A few days ago I visited my cardiologist and was told — you’re FAT and LAZY! Wow! That really stung. But it was true and I needed to hear it for my own good.
To be totally honest, he didn’t use those exact words. After a few minutes of exchanging “how’s the fam?” conversation with my friend and physician, he advised me — in a very kind way — that I needed to lose a few pounds (at least 20 or 30) and get more exercise (he knows I used to swim two or three miles every week and was at the Y almost everyday burning calories in or out of the pool.)
Our discussion elicited an honest confession. For the past year (groan) and especially since retiring as hospital chaplain, my physical activity has declined as quickly as a runaway stagecoach in an old Western movie. In fact, my inactivity has been so great that I changed the name of my bathroom from John to Jim so I could honestly say that I visit the Jim first thing every morning.
As Dr. Beckner patiently reminded me of the benefits of weight loss and physical activity, benefits that I knew very well, I fidgeted in my chair and admitted to myself that, indeed, my extra pounds and sedentary lifestyle — being fat and lazy — were indeed harmful to my physical heart and my health in general.
Sometimes the truth hurts, but those who genuinely care about us will gently wound us with the truth when it is for our good. Proverbs 27: 5-6 tells us that it is better to be rebuked by a friend than offered pretentious love: “Faithful are the wounds of a friend ....” A real friend will tell us what we need to hear, even when it is not what we want to hear, if it is for our own good.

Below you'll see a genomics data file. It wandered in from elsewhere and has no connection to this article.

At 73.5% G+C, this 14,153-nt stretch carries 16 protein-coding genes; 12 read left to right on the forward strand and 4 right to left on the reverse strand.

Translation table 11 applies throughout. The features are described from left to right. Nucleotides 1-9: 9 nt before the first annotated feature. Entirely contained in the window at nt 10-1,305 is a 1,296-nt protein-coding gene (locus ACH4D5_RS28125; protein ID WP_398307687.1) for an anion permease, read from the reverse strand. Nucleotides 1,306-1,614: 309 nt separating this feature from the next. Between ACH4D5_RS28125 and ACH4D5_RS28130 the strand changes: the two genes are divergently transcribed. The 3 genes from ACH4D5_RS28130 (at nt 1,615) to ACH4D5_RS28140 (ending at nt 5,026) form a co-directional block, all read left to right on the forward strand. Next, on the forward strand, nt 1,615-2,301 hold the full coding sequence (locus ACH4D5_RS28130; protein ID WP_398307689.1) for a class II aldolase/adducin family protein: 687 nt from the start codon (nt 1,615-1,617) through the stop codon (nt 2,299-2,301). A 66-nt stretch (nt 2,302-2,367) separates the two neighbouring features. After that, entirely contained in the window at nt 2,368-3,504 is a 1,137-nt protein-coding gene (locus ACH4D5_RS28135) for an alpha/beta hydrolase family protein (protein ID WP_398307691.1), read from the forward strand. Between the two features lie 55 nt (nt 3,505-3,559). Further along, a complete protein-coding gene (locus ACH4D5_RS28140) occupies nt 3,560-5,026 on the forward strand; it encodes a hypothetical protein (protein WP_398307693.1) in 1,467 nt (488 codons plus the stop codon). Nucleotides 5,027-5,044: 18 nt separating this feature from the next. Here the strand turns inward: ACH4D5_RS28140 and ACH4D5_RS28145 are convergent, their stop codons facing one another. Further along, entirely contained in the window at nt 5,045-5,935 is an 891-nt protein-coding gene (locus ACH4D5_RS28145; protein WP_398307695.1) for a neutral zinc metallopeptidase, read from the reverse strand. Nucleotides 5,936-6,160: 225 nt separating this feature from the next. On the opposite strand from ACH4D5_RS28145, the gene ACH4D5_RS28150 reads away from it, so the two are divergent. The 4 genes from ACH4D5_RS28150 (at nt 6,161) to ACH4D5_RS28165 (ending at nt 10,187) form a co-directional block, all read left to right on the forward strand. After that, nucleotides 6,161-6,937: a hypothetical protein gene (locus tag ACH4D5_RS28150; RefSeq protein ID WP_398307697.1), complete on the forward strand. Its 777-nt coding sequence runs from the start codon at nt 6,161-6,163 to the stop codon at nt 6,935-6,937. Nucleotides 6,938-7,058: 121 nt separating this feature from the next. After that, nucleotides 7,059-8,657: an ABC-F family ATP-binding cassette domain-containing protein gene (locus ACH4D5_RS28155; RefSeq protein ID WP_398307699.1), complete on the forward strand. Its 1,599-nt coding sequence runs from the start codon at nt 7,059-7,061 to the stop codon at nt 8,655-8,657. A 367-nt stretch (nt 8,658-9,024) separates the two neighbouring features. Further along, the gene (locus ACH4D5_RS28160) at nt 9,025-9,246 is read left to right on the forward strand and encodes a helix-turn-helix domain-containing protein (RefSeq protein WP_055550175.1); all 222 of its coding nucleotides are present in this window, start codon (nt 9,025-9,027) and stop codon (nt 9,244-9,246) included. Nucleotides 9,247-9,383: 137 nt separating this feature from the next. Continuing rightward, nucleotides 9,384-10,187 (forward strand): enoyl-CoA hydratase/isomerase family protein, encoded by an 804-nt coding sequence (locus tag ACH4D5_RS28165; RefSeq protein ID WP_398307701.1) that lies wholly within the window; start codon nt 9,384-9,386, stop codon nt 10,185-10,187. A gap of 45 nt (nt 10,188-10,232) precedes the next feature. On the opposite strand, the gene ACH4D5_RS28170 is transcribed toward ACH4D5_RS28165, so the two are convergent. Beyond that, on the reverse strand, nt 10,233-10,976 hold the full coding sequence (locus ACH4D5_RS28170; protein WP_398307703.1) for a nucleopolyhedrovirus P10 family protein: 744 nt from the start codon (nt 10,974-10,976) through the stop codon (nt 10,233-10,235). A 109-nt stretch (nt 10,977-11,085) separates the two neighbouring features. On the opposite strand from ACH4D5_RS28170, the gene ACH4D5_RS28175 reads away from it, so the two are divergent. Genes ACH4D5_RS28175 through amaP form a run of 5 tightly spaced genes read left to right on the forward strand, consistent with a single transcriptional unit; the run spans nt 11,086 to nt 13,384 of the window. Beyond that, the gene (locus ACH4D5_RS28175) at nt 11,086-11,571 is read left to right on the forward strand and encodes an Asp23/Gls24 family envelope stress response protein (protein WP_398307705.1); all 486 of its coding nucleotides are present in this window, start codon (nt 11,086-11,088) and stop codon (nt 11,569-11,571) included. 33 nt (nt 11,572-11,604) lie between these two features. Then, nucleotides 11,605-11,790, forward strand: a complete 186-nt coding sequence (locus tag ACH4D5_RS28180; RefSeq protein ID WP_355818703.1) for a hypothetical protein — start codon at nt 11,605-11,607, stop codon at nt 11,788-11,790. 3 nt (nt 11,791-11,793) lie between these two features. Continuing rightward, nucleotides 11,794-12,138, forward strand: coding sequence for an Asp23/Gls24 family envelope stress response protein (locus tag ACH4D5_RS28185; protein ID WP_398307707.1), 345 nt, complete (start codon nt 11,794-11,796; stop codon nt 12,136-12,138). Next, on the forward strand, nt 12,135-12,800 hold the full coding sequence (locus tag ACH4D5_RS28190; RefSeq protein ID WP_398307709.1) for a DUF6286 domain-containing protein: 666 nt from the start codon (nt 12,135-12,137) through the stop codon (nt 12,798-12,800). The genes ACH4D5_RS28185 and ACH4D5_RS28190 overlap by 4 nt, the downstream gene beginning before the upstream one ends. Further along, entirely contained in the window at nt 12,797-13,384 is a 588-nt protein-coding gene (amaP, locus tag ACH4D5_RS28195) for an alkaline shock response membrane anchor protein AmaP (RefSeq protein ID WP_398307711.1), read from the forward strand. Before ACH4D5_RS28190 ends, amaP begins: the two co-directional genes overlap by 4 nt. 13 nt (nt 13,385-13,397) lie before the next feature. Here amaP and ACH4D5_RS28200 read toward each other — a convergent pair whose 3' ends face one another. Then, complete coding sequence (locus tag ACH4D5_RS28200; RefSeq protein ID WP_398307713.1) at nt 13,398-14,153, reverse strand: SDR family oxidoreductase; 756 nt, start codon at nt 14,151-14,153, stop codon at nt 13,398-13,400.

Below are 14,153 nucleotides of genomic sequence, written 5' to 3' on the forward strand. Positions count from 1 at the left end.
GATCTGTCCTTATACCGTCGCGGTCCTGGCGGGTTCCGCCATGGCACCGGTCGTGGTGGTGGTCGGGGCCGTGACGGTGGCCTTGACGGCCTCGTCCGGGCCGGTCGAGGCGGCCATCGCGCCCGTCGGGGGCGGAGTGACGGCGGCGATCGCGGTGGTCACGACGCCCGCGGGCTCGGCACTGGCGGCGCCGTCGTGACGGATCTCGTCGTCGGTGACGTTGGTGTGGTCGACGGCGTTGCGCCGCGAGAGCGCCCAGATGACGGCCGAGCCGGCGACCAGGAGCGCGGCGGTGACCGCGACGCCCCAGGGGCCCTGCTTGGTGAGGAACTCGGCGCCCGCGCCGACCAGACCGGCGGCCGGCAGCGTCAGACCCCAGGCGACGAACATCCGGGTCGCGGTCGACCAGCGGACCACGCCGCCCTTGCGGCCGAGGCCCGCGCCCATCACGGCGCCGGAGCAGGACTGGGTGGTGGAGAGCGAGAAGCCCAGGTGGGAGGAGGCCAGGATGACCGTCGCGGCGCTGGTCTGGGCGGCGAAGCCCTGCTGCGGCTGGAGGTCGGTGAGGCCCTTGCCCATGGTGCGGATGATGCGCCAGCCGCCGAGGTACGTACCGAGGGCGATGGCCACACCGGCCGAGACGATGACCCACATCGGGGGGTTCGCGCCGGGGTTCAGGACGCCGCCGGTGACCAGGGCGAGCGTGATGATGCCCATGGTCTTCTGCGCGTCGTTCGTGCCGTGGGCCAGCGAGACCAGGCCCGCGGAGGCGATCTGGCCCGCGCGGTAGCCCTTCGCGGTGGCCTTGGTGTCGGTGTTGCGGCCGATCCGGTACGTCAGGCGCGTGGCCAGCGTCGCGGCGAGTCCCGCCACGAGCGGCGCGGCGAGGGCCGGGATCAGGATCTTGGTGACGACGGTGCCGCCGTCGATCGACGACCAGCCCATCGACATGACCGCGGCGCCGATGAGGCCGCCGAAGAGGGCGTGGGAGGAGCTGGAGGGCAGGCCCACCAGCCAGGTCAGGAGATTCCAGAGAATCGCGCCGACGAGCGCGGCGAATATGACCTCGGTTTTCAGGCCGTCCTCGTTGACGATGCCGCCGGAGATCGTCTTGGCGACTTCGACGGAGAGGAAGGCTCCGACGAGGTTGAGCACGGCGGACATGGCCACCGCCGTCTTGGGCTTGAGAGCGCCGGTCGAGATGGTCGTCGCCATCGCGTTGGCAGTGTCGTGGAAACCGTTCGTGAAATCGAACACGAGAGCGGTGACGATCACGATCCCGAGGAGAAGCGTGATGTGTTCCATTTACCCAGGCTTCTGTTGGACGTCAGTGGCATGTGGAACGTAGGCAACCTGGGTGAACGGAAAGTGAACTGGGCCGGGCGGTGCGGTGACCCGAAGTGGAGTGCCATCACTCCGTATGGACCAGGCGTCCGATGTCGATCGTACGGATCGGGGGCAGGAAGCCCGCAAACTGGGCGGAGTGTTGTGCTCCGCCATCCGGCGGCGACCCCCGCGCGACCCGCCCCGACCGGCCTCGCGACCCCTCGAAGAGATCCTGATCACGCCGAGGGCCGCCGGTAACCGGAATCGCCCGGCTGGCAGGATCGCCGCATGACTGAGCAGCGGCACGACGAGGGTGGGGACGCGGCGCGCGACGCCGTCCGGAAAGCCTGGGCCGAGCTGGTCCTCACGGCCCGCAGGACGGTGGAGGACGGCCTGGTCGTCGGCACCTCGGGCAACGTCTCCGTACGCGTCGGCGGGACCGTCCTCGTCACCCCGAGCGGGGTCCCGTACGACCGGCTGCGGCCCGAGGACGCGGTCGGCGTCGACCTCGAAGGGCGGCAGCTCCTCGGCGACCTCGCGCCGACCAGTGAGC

The book of Proverbs also tells us that it is wise to seek the advice of others and, weighing their advice, find what is the best for us in the eyes of the One who is all wise.
We live in a world where truth is very precious, in the sense of being rare. Our society is filled with lies and liars. When we listen to our leaders, leaders from both parties, it is difficult to discern the truth. Add to the mix the media, both mainstream and social media, with all the opinionated discussion, and it is practically impossible to find the truth.
Jesus said, “You shall know the truth and the truth will make you free.”
In a different context, Pilot asked Jesus, “What is truth?”
And in yet another setting Jesus said, “I am ... the TRUTH....”
Whether in matters of community, nation or the whole world, truth matters. In personal issues truth matters, too. Has the truth become too painful to be important? Our fat, lazy nation needs to change — spiritually — and it may hurt, but we must.
Coming together as the Church, through prayer, we must seek God’s direction, His Truth, His power to follow where He leads. Only then will we know the Truth that brings complete freedom.
Now, back to the personal example of hearing the truth about myself: tomorrow I have an appointment with my PCP (primary care physician) and guess what — I’m pretty sure he will offer reinforcement to my cardiologist’s assessment of the truth concerning — me. Yep, fat and lazy. I think I’d better go walk the dog now. What else can we do to improve the way things are?
Steve Playl — retired pastor and chaplain, columnist and college instructor — may be reached at firstname.lastname@example.org.